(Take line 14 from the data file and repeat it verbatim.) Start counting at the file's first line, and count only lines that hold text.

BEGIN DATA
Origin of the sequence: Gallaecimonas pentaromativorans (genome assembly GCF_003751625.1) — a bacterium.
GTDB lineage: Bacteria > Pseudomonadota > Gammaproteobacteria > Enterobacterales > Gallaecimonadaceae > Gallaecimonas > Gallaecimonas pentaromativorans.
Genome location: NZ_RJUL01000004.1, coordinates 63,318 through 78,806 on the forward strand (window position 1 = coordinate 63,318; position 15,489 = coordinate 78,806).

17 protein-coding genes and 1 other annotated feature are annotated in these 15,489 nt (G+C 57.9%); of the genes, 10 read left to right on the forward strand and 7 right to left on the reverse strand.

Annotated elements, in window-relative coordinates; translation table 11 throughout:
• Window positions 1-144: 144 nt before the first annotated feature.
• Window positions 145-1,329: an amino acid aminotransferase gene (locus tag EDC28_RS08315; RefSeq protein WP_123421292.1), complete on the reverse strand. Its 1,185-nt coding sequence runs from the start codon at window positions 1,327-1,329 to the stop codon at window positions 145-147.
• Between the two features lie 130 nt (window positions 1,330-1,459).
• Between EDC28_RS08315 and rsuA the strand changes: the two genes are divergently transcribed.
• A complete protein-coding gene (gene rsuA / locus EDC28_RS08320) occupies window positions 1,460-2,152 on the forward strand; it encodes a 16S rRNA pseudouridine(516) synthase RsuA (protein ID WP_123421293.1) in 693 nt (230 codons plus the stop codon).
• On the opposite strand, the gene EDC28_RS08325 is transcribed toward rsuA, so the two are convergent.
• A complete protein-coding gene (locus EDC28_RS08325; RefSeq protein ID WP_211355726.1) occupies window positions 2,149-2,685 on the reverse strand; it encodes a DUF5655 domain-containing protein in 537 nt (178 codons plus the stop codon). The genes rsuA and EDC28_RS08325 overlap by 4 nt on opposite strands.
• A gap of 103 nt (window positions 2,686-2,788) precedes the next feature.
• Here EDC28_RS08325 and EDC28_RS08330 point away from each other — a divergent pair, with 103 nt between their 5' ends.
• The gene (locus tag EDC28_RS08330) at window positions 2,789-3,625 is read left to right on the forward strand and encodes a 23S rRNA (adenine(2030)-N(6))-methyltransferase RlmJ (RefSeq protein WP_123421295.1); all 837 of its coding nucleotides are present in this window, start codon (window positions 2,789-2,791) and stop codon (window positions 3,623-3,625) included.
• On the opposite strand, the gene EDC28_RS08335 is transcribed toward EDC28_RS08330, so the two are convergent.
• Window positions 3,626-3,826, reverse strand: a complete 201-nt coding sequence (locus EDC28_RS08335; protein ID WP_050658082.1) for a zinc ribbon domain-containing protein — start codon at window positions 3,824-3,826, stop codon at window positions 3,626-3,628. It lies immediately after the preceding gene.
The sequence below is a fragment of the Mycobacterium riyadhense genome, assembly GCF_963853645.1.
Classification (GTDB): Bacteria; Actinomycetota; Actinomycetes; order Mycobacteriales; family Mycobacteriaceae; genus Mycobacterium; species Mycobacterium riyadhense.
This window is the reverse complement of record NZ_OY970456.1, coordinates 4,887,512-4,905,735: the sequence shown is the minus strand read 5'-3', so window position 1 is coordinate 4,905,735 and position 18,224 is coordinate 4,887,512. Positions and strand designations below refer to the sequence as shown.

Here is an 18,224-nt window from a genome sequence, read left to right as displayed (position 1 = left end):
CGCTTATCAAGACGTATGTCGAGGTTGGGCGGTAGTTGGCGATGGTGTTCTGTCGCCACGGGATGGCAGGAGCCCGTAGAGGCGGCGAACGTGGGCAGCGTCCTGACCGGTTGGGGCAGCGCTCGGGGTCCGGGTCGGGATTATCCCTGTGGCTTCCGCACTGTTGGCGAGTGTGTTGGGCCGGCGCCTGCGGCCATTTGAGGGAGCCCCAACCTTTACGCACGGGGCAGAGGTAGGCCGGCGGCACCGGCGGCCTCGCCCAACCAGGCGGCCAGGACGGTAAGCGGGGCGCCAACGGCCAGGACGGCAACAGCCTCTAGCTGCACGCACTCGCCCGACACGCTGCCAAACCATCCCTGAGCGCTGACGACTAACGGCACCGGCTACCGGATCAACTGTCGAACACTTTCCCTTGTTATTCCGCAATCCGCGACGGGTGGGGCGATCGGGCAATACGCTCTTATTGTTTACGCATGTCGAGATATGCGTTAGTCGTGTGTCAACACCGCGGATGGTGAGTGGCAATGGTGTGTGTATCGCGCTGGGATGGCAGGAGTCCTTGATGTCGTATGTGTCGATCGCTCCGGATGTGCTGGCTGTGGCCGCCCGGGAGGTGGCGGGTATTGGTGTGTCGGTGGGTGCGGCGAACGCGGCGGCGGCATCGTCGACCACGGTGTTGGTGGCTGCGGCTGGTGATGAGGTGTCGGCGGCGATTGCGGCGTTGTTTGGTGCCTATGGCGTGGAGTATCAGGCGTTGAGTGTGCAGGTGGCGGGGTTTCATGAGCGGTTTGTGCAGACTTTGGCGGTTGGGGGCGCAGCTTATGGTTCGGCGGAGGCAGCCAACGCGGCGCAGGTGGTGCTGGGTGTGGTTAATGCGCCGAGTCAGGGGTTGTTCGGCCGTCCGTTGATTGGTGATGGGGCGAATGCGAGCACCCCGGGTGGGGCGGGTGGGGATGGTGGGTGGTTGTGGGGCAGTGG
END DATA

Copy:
• Here EDC28_RS08325 and EDC28_RS08330 point away from each other — a divergent pair, with 103 nt between their 5' ends.